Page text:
Afflictions are therefore messengers of God.  God speaks to us through them.  He uses them to show us our sins and to turn us from those sins.

      Remember, though, that afflictions are not God’s way of punishing us for our sins, in the sense that they are payment for our sins.  That is never the case.  We have to distinguish between punishment and chastisement.  God punishes the wicked for their sins.  But God never punishes the righteous, the elect.  All of the punishment and payment for their sins was taken care of by Christ.  Therefore afflictions are chastisements.  They are sent in love, with the purpose of correction.

      It is also important to note that if you are suffering many afflictions, that does not mean you have committed many more sins than most other people of God.  An individual believer may think this way because it seems to him that his afflictions are much more in number and much more severe than those of other saints.  But that is not necessarily so.  All of God’s people have afflictions.  Many are the afflictions of the righteous — that is, of every one of them.  Some of those afflictions are obvious and easily seen.  But other saints suffer silently.  All God’s people suffer.  And that they do is proof of God’s love for them.  If you are suffering many afflictions, then remember this — it demonstrates the greatness of God’s love for you.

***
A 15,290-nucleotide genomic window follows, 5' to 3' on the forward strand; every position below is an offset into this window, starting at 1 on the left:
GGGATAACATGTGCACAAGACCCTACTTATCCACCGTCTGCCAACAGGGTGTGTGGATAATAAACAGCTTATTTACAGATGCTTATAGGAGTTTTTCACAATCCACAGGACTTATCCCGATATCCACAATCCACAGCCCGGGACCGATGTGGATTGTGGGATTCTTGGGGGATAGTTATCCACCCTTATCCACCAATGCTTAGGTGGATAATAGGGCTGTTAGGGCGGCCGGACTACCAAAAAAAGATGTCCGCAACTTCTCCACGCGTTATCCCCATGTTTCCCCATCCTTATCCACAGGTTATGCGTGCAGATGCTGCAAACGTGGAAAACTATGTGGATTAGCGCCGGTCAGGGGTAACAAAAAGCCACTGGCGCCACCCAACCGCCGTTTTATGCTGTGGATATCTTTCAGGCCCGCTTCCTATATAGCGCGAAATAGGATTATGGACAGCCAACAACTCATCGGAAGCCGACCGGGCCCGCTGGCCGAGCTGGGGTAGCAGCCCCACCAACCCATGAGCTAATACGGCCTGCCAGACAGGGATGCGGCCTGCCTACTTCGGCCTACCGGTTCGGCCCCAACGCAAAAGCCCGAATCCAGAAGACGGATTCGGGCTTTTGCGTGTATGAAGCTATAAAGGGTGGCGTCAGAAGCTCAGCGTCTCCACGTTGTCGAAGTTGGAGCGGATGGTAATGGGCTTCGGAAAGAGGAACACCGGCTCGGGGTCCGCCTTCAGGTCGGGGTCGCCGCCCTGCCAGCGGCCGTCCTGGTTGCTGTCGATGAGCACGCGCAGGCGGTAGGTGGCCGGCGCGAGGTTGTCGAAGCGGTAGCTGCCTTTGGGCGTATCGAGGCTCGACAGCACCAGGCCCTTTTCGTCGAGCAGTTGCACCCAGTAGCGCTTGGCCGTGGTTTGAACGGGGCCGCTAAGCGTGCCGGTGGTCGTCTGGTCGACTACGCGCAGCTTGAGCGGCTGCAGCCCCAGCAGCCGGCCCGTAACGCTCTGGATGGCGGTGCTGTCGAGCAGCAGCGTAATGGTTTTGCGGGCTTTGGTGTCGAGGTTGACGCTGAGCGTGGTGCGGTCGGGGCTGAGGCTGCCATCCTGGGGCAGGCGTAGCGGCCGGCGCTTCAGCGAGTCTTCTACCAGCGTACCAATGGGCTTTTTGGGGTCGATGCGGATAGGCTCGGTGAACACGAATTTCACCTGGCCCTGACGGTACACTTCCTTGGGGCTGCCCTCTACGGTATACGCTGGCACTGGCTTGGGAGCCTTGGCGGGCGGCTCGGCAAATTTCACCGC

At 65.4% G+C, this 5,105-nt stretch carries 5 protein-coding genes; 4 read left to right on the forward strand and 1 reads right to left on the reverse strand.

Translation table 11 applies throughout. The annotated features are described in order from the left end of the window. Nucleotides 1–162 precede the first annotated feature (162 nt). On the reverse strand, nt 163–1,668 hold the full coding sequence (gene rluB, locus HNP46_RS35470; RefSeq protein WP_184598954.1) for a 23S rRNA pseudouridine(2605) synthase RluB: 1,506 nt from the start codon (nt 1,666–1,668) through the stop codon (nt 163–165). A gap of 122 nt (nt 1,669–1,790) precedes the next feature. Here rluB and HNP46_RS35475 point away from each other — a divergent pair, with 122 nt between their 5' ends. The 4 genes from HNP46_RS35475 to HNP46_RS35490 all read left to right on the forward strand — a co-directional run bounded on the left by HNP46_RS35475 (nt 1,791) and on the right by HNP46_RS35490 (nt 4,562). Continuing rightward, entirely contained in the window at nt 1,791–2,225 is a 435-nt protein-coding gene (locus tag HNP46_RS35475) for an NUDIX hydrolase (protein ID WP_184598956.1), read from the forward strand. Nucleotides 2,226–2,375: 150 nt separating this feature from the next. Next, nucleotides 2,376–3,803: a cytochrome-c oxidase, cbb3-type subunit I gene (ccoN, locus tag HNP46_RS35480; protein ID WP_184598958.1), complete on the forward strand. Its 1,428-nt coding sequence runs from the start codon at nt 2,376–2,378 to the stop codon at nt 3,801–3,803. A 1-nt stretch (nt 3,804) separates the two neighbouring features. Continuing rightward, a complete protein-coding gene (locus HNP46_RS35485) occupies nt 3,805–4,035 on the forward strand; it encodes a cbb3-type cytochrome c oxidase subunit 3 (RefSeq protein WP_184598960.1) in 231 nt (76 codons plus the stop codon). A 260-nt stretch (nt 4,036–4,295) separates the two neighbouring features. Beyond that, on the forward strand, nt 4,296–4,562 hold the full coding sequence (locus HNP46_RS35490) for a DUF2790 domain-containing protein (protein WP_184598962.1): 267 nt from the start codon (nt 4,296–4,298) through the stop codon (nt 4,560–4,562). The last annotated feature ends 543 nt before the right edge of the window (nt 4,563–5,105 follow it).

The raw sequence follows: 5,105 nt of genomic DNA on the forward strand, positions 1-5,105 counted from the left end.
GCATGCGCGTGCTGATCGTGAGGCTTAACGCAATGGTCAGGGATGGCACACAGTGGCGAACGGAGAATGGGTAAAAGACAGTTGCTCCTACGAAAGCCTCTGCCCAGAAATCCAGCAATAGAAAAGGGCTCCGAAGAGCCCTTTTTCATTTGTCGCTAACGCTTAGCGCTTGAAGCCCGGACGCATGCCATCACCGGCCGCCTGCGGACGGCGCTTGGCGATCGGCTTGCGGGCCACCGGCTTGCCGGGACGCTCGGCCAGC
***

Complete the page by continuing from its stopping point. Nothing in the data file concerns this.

Since afflictions are God’s messengers to us, we must ask the question, “What is God showing me?  What sins and weaknesses does He purpose that I see?”

      The sins might not be such terrible or gross sins as David committed and was for a time blind to, namely the sins of adultery and murder.  But each of us still has plenty of them.

      Perhaps it is worldliness.  Perhaps you place too much trust in earthly riches and pleasures.  And so God makes you sick in order to wean you away from the things of this life.  He reminds you that all is vanity without Him.  He makes you see again that earthly things cannot satisfy the soul.